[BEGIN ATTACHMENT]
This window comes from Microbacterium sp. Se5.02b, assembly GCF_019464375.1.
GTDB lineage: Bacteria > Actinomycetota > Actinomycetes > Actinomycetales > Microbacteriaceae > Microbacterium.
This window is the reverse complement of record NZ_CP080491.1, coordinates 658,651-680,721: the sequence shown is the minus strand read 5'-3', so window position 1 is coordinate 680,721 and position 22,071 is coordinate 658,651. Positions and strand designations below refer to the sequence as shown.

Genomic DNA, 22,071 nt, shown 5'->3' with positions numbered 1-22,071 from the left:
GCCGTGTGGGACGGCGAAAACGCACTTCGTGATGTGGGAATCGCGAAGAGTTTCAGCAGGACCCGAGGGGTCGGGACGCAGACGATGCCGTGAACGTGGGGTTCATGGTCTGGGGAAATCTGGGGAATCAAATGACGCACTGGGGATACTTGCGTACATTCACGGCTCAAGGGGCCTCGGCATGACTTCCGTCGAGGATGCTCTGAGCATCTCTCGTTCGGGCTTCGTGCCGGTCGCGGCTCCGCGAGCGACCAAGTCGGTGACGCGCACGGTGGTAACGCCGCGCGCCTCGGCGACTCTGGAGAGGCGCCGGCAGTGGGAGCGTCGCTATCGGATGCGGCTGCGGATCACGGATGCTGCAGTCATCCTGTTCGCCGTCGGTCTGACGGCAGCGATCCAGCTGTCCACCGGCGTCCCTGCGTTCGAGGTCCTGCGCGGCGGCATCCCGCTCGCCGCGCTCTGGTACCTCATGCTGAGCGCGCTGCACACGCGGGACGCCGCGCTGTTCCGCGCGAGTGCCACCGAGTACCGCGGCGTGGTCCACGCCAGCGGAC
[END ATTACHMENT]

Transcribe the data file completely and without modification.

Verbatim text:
This window comes from Microbacterium sp. Se5.02b, assembly GCF_019464375.1.
GTDB lineage: Bacteria > Actinomycetota > Actinomycetes > Actinomycetales > Microbacteriaceae > Microbacterium.
This window is the reverse complement of record NZ_CP080491.1, coordinates 658,651-680,721: the sequence shown is the minus strand read 5'-3', so window position 1 is coordinate 680,721 and position 22,071 is coordinate 658,651. Positions and strand designations below refer to the sequence as shown.

Genomic DNA, 22,071 nt, shown 5'->3' with positions numbered 1-22,071 from the left:
GCCGTGTGGGACGGCGAAAACGCACTTCGTGATGTGGGAATCGCGAAGAGTTTCAGCAGGACCCGAGGGGTCGGGACGCAGACGATGCCGTGAACGTGGGGTTCATGGTCTGGGGAAATCTGGGGAATCAAATGACGCACTGGGGATACTTGCGTACATTCACGGCTCAAGGGGCCTCGGCATGACTTCCGTCGAGGATGCTCTGAGCATCTCTCGTTCGGGCTTCGTGCCGGTCGCGGCTCCGCGAGCGACCAAGTCGGTGACGCGCACGGTGGTAACGCCGCGCGCCTCGGCGACTCTGGAGAGGCGCCGGCAGTGGGAGCGTCGCTATCGGATGCGGCTGCGGATCACGGATGCTGCAGTCATCCTGTTCGCCGTCGGTCTGACGGCAGCGATCCAGCTGTCCACCGGCGTCCCTGCGTTCGAGGTCCTGCGCGGCGGCATCCCGCTCGCCGCGCTCTGGTACCTCATGCTGAGCGCGCTGCACACGCGGGACGCCGCGCTGTTCCGCGCGAGTGCCACCGAGTACCGCGGCGTGGTCCACGCCAGCGGAC